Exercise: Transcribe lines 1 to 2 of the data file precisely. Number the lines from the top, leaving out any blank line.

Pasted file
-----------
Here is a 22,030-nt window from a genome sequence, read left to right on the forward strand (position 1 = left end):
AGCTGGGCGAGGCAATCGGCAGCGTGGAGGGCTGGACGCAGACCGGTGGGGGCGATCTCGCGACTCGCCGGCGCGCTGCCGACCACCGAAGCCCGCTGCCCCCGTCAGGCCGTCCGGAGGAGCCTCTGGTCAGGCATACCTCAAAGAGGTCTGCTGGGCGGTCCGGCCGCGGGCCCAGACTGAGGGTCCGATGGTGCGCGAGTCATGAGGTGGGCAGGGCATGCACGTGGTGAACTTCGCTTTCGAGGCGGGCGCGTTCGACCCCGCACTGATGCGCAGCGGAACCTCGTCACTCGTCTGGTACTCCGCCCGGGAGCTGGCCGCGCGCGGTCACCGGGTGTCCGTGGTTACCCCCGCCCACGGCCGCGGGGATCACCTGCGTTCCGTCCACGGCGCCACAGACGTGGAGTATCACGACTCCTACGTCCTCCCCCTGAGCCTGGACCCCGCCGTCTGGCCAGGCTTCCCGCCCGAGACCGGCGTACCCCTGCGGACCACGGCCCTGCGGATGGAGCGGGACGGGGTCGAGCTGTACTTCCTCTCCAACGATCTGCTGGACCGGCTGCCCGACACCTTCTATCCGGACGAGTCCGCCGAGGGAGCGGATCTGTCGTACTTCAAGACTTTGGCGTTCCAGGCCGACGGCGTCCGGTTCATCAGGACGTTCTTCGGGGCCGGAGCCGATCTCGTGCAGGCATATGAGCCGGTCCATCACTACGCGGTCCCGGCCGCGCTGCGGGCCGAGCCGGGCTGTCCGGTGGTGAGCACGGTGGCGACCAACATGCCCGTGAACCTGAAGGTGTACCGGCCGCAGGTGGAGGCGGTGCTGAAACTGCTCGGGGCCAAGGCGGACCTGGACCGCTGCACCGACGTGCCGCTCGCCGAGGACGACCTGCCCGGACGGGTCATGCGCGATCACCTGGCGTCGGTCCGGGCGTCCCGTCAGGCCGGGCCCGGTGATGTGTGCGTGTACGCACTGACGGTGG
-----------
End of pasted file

Here is a 22,030-nt window from a genome sequence, read left to right on the forward strand (position 1 = left end):
AGCTGGGCGAGGCAATCGGCAGCGTGGAGGGCTGGACGCAGACCGGTGGGGGCGATCTCGCGACTCGCCGGCGCGCTGCCGACCACCGAAGCCCGCTGCCCCCGTCAGGCCGTCCGGAGGAGCCTCTGGTCAGGCATACCTCAAAGAGGTCTGCTGGGCGGTCCGGCCGCGGGCCCAGACTGAGGGTCCGATGGTGCGCGAGTCATGAGGTGGGCAGGGCATGCACGTGGTGAACTTCGCTTTCGAGGCGGGCGCGTTCGACCCCGCACTGATGCGCAGCGGAACCTCGTCACTCGTCTGGTACTCCGCCCGGGAGCTGGCCGCGCGCGGTCACCGGGTGTCCGTGGTTACCCCCGCCCACGGCCGCGGGGATCACCTGCGTTCCGTCCACGGCGCCACAGACGTGGAGTATCACGACTCCTACGTCCTCCCCCTGAGCCTGGACCCCGCCGTCTGGCCAGGCTTCCCGCCCGAGACCGGCGTACCCCTGCGGACCACGGCCCTGCGGATGGAGCGGGACGGGGTCGAGCTGTACTTCCTCTCCAACGATCTGCTGGACCGGCTGCCCGACACCTTCTATCCGGACGAGTCCGCCGAGGGAGCGGATCTGTCGTACTTCAAGACTTTGGCGTTCCAGGCCGACGGCGTCCGGTTCATCAGGACGTTCTTCGGGGCCGGAGCCGATCTCGTGCAGGCATATGAGCCGGTCCATCACTACGCGGTCCCGGCCGCGCTGCGGGCCGAGCCGGGCTGTCCGGTGGTGAGCACGGTGGCGACCAACATGCCCGTGAACCTGAAGGTGTACCGGCCGCAGGTGGAGGCGGTGCTGAAACTGCTCGGGGCCAAGGCGGACCTGGACCGCTGCACCGACGTGCCGCTCGCCGAGGACGACCTGCCCGGACGGGTCATGCGCGATCACCTGGCGTCGGTCCGGGCGTCCCGTCAGGCCGGGCCCGGTGATGTGTGCGTGTACGCACTGACGGTGG